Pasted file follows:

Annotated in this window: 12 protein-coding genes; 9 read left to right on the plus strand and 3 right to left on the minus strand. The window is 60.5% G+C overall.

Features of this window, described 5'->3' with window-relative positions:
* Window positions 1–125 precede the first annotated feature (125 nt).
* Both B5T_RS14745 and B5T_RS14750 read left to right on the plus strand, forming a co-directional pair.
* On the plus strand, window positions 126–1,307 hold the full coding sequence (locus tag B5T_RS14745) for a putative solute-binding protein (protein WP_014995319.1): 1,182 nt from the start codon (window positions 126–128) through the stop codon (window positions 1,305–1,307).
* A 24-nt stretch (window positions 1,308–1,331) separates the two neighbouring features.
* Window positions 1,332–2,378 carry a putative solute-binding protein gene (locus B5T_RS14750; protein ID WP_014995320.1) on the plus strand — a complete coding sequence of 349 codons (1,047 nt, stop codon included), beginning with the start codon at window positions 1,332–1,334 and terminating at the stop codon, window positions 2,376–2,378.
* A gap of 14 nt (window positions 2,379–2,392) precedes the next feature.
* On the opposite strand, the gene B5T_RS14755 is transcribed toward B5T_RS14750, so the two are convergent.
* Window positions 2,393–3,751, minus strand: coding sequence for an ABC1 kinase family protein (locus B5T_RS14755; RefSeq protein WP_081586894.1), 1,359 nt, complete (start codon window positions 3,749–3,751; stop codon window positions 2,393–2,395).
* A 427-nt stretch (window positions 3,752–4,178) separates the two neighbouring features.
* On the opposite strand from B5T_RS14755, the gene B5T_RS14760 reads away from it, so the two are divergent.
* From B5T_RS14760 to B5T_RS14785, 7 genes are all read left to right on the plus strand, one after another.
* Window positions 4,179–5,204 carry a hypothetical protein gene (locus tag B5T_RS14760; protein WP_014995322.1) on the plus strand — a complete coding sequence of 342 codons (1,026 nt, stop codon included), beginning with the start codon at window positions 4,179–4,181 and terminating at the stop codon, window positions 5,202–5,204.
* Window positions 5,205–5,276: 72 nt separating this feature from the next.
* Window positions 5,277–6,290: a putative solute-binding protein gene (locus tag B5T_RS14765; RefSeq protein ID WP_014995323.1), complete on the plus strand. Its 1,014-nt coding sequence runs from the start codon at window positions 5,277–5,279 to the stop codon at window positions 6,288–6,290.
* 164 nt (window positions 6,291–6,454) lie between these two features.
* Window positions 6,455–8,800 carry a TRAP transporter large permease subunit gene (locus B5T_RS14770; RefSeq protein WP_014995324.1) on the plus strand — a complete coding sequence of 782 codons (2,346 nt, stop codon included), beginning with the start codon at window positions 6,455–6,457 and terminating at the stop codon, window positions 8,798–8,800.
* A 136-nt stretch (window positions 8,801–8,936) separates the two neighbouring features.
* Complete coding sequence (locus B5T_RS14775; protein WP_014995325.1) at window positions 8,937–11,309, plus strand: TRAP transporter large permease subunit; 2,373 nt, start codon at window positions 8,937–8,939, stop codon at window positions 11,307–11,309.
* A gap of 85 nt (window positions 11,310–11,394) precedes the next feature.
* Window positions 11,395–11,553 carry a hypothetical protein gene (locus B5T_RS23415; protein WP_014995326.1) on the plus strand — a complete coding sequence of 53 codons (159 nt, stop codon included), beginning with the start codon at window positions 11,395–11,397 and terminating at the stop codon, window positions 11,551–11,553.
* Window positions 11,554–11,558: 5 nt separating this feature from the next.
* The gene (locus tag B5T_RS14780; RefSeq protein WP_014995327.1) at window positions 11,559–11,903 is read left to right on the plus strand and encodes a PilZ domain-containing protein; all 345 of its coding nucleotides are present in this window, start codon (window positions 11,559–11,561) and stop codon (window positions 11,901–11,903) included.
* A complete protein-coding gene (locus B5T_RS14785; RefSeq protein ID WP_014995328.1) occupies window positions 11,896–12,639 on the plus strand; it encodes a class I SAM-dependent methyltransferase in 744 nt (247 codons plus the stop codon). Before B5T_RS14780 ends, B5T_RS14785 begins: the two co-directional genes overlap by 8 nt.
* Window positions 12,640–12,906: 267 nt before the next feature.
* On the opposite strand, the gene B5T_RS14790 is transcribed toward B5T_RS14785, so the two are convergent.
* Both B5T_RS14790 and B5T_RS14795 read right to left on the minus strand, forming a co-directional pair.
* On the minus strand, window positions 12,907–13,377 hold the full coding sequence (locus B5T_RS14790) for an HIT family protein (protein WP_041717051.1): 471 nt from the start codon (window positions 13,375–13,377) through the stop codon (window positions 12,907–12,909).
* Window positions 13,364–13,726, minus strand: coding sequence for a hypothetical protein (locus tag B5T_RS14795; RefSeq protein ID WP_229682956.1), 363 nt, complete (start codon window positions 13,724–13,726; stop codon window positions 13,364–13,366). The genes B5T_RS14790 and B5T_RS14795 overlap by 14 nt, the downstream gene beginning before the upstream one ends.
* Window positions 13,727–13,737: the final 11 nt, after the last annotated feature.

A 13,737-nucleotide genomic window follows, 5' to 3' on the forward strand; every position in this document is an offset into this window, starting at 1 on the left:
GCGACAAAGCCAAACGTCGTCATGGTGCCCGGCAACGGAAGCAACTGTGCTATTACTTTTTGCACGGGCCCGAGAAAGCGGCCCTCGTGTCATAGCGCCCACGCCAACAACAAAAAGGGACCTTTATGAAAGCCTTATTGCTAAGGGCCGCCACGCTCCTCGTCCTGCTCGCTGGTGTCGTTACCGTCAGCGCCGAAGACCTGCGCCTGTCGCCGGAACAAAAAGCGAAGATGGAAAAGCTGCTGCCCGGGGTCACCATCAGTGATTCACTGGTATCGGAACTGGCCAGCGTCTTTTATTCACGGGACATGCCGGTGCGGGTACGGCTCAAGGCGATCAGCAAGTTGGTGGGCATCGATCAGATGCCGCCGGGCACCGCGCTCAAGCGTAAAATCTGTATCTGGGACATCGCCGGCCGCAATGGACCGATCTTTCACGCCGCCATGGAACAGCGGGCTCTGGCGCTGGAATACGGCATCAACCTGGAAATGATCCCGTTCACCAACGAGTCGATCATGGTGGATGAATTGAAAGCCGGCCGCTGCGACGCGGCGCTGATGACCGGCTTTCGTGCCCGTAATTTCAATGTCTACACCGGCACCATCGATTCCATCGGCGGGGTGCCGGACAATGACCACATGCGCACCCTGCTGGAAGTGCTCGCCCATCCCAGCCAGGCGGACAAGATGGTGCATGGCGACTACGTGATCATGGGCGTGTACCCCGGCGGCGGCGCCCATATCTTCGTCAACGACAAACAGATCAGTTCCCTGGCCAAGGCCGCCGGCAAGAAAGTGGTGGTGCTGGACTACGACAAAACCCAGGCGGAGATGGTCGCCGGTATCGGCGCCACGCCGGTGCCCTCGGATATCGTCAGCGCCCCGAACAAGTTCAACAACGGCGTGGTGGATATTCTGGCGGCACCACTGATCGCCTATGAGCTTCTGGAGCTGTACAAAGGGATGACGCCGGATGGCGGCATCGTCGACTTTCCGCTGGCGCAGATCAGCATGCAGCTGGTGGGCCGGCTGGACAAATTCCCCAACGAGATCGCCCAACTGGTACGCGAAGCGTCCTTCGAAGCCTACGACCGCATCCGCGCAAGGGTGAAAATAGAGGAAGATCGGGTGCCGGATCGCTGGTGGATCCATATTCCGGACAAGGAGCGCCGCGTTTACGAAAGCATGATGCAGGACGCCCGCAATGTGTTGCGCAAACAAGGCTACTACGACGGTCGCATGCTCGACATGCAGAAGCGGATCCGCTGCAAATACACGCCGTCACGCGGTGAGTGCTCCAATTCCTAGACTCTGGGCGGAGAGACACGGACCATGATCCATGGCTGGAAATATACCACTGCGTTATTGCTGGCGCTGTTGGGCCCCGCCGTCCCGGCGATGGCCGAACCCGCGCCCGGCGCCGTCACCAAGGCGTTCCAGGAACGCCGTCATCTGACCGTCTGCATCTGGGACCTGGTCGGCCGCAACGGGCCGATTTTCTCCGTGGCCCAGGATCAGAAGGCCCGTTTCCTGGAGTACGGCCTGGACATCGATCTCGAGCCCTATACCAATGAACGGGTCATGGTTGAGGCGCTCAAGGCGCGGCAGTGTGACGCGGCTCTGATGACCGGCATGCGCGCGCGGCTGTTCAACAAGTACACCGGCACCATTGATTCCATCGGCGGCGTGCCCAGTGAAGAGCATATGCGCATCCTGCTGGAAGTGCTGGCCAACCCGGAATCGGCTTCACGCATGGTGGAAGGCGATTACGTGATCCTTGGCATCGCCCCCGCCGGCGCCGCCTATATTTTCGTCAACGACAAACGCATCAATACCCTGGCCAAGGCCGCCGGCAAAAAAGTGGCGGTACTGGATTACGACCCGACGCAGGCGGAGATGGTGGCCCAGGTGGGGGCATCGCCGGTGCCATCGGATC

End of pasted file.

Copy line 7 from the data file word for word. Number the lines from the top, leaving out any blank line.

* Window positions 1,332–2,378 carry a putative solute-binding protein gene (locus B5T_RS14750; protein ID WP_014995320.1) on the plus strand — a complete coding sequence of 349 codons (1,047 nt, stop codon included), beginning with the start codon at window positions 1,332–1,334 and terminating at the stop codon, window positions 2,376–2,378.